Schnaubelt, Emma Goldman, Lucy Parsons, Sacco and Vanzetti and a host of others whose radical lifestyles and actions left their mark on those Communists, anarchists and revolutionaries who saw America in more utopian terms than the capitalists they fought. Soaked by alcohol and salved by drugs, Ross, who has made a life out of dissent, converses with the dead and dying from memory , lamenting the Left's losses, its infighting, its failures and the occasional victory.
John Ross (activist)
But Ross stumbles in his rhetorical excesses and in his efforts to tie together so many disparate rebels and outlaws—from Goldman and Fidel to the Weathermen and Civil Rights leaders. Strictly for members of the choir looking for a good historical primer on the American Left, the book nevertheless entertains with its pugnacious language, Hunter Thompson-levels of chemical consumption and a conviction that no revolution can succeed without a sense of humor.
Ross manages to salvage positivity from beneath all this forgotten death, and that's about all the solace the book offers for the true believer.
John Ross is an old leftie journalist and Beat poet who used to bang around Northern California—his stories have appeared in this paper—but for the past 20 years or so has lived in a Mexico City hotel, whence he sends out his trenchant reports on Mexican life and politics to papers and magazines in many countries. As Schnaubel, speaking from the grave through Ross, reminisces about such historic radicals as Emma Goldman, Joe Hill and Big Bill Haywood, Ross recounts his own life as a West Village red-diaper baby, hobo journalist, Bay Area anti-war rouser, jazz-loving junkie and jailbird.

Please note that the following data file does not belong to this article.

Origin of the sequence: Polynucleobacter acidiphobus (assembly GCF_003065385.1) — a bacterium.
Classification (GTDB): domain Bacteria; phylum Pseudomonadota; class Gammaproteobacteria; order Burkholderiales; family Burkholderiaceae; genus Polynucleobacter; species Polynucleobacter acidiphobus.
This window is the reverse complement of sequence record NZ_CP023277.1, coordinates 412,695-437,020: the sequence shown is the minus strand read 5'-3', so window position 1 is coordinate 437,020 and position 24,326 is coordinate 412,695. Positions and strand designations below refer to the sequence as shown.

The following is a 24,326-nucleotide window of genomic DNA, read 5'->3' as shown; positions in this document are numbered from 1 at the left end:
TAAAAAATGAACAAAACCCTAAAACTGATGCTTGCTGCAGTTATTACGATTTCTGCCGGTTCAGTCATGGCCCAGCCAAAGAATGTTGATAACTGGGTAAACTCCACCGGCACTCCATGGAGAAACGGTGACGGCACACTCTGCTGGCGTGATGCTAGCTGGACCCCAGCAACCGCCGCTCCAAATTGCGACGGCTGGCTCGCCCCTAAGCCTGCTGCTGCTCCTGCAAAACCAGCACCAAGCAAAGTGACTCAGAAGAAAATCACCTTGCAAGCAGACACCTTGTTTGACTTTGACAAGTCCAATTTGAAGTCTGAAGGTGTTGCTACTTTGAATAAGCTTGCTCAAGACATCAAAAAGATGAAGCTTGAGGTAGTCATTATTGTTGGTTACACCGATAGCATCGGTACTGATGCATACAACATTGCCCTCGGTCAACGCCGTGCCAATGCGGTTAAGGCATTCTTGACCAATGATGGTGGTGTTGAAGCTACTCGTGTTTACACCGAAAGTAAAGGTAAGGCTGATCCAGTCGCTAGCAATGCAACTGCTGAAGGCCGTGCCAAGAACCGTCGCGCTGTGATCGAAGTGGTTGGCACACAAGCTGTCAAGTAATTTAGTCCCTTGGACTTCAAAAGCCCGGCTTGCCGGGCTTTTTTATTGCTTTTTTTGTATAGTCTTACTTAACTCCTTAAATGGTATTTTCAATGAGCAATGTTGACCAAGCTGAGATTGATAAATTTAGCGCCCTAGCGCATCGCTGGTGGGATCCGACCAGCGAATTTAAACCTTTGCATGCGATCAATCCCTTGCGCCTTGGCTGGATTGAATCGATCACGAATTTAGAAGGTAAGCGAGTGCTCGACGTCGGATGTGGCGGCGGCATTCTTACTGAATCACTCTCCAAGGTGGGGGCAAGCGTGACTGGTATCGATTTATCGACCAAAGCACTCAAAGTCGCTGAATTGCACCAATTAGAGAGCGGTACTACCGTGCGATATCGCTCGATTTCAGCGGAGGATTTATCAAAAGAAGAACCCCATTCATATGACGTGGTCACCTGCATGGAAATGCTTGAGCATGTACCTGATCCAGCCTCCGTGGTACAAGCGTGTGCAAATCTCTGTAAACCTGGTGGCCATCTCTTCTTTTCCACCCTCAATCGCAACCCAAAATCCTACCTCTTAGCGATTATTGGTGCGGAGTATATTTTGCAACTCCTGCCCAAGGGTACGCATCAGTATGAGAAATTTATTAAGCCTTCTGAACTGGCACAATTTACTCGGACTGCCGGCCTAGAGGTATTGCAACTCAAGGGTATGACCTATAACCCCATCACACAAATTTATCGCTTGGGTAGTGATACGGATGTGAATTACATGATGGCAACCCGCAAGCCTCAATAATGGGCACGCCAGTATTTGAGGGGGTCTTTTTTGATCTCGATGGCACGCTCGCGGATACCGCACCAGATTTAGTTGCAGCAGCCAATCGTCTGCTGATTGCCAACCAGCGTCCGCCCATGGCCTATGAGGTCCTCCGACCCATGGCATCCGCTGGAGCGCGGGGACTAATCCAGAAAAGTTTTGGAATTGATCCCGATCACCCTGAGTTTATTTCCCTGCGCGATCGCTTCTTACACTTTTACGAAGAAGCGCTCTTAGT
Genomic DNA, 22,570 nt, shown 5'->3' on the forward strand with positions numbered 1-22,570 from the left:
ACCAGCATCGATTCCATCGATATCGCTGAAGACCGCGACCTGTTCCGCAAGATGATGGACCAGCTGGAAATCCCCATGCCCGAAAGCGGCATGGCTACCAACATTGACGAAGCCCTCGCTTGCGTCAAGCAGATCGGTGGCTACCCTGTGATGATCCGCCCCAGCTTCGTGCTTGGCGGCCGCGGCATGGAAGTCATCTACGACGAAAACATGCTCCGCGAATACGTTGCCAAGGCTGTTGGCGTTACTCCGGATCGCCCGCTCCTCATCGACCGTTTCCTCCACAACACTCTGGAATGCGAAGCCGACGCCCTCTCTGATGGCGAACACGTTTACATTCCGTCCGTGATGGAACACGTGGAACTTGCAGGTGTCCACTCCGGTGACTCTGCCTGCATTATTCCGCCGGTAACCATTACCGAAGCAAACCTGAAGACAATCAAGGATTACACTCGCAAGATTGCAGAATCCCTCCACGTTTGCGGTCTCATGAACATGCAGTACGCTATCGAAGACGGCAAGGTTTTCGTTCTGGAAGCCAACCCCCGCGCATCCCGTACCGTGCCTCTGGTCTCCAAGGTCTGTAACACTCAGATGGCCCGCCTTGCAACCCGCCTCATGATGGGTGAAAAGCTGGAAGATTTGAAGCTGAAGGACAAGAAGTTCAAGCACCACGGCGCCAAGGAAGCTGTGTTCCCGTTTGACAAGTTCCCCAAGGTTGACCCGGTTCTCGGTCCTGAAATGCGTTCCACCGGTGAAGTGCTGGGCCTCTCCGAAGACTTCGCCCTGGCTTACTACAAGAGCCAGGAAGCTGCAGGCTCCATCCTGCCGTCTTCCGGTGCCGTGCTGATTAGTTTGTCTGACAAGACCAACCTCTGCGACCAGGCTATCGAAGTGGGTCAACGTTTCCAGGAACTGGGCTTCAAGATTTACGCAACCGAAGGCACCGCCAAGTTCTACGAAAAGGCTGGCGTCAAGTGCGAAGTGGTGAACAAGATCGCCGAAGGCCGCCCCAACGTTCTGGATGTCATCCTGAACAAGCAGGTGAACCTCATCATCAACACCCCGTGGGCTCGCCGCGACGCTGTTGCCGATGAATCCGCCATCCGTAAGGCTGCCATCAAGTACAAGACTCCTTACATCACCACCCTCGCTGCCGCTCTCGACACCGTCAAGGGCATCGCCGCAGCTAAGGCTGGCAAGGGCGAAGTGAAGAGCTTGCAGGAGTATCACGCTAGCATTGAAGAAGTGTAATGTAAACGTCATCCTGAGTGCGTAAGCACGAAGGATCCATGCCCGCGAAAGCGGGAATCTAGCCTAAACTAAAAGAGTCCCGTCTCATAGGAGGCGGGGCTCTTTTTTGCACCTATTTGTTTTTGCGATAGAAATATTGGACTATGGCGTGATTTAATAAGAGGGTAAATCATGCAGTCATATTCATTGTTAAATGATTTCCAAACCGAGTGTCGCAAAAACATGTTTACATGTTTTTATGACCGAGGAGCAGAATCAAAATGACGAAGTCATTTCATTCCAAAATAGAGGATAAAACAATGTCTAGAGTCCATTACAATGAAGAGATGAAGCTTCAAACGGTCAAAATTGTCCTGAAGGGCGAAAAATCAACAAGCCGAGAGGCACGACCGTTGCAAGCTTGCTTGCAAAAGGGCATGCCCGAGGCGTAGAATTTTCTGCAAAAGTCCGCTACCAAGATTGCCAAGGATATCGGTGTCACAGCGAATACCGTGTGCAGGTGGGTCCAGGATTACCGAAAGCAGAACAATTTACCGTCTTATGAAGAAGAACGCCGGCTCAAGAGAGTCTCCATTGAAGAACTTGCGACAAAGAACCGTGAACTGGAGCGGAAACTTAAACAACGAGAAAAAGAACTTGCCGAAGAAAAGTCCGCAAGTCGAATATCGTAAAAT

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Murdered by Capitalism: A Memoir of 150 Years of Life and Death on the American Left (Paperback)
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March 19, Thompson to produce a masterpiece of historical prose. Caught between his personal memoir and an intimate discussion with the dead the author slips in and out of history - fueled by wine, whiskey, and drugs - to tell the story of the American Left. The book begins in Trinidad, California at the grave of Eddie Schnaubelt brother of Rudolph Schnaubelt an anarchist who was implicated in the bombing at the Haymarket on May 4th,
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